Acupressure is a type of massage that is rooted in traditional Chinese medicine. It involves using the fingers, palms, or elbows to apply pressure on specific acupuncture points along energy channels known as meridians. The pressure applied on a point manipulates the vital energy (qi) to relieve pain, improve overall health, and establish balance.
Acupressure is a beneficial self-care tool that is simple to perform and has low to no side effects. Ma recommends massaging three acupressure points to help relieve shoulder tension, fatigue, and improve the immune system.
It is advisable to avoid doing acupressure on bruised areas, open wounds, and areas with redness and swelling.
Large Intestine 4 (He Gu – Joining Valley)
The most well-known point to relieve pain, the Joining Valley point, or LI 4, “can stop pain, move qi and clear the heat,” says Ma. It is located on the second metacarpal bone of the hand.
Find the most tender spot on the second metacarpal bone and apply a deep, but tolerable pressure on the point toward the bone in a circular motion for 2-3 minutes.
Although it is suggested to apply pressure for several minutes, Ma says whenever medical personnel have time, even if only a few seconds, they can still benefit by massaging the point.
Pregnant women should never massage this point as it can induce labor.
Stomach 36 (Zu San Li – Leg Three Mile)
The Leg Three Mile point received its name from the fact that stimulating this point gave people in ancient times the strength to walk another three miles after walking all day.
Ma says the point “is good for the immune system, as it is the point for strengthening the body.” The point also helps with stomach issues.
Stomach 36 is located on the lower leg, about four finger length below the knee cap, and one finger width lateral to the tibia bone. The following video shows the location of the point.
Tapping or rubbing the point will eliminate fatigue and sore legs, and promote overall wellness.
Ren 12 (Zhong Wan – Middle Cavity)
The Middle Cavity point strengthens the stomach and spleen, and relieves pain. According to Ma, the point “will help move digestion and help strengthen the stomach.”
This is a good point for people to gently massage 50-100 times in a circular motion before going to bed.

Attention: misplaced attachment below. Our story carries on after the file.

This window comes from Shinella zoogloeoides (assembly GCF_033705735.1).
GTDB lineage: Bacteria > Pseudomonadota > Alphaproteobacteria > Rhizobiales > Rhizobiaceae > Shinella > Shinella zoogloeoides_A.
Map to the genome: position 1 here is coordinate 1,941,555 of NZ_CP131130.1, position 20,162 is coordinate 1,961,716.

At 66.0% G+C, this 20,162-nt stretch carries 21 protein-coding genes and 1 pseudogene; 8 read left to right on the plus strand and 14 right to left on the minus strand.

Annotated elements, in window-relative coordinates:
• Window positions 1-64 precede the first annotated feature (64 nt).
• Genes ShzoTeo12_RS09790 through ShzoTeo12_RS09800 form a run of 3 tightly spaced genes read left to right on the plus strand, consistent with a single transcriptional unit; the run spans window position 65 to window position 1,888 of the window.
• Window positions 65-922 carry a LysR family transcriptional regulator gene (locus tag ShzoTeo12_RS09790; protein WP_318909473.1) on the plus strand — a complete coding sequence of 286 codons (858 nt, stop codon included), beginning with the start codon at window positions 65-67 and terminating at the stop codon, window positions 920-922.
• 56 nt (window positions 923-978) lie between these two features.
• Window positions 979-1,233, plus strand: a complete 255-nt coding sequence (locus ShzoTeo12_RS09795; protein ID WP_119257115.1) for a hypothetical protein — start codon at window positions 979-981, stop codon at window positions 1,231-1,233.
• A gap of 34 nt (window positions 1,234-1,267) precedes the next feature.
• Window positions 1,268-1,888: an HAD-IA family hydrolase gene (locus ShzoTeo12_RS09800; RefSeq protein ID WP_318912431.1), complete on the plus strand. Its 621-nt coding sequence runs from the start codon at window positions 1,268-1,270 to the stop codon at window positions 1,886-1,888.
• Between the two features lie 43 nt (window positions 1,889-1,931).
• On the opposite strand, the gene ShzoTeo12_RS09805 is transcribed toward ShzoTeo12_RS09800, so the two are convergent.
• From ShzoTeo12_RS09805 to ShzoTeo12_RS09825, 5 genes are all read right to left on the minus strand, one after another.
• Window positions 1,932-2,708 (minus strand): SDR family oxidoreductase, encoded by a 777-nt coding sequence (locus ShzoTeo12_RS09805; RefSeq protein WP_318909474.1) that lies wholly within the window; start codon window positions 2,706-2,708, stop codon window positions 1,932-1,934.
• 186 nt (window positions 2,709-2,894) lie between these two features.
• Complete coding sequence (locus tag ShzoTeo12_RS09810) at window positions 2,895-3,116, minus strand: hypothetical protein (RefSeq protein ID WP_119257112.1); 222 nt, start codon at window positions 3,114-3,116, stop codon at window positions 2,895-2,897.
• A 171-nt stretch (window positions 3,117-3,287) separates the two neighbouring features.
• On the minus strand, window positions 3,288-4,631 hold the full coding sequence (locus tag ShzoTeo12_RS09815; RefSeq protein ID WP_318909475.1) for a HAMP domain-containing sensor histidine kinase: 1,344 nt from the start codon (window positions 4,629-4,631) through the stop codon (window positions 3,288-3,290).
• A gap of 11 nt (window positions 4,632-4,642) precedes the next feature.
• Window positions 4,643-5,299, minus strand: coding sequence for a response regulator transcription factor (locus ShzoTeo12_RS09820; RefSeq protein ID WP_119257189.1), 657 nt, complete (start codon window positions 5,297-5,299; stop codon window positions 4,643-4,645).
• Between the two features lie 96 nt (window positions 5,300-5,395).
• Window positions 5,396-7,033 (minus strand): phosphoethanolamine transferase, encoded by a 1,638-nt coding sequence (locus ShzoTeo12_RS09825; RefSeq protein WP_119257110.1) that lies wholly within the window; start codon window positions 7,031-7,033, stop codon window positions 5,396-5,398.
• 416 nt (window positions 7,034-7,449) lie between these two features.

The point is located one width of your hand above the navel on the frontal midline of the body.
Dr. Ahmad Garret-Price, a family practice physician with Baylor Scott & White Health System in Dallas, told the American Heart Association that “exercise has anti-inflammatory benefits and promotes cellular repair, cell production, and producing immune cells that help you fight off disease.”
When it comes to moving the body, Vaughan wrote, “There are two essential aspects that should be considered. The first part is joint mobility and the next is cardiovascular exercise.”
Vaughan says people should consider doing simple stretches by Bonnie Prudden, “a world-class athlete” who teaches mobility routines that are easy to learn and can be included in a busy day at work. Watch Prudden’s 12 stretching exercises in a workout video on Youtube.
Stretching different parts of the body frees up “energy in the body by lessening overall tension in the body,” wrote Vaughan. “Don’t underestimate its effectiveness.”
For cardiovascular exercise, Vaughan recommends “trying to get at least 30 minutes of focused walking” while practicing social distancing. With focused walking, Vaughan says to allow the arms to swing while maintaining a constant pace to get the most benefit of this low-impact exercise.
Vaughan says there are various ways to train, but considering our health care providers’ current situation, he focused on stretching and walking because “they are easy to learn and effective.”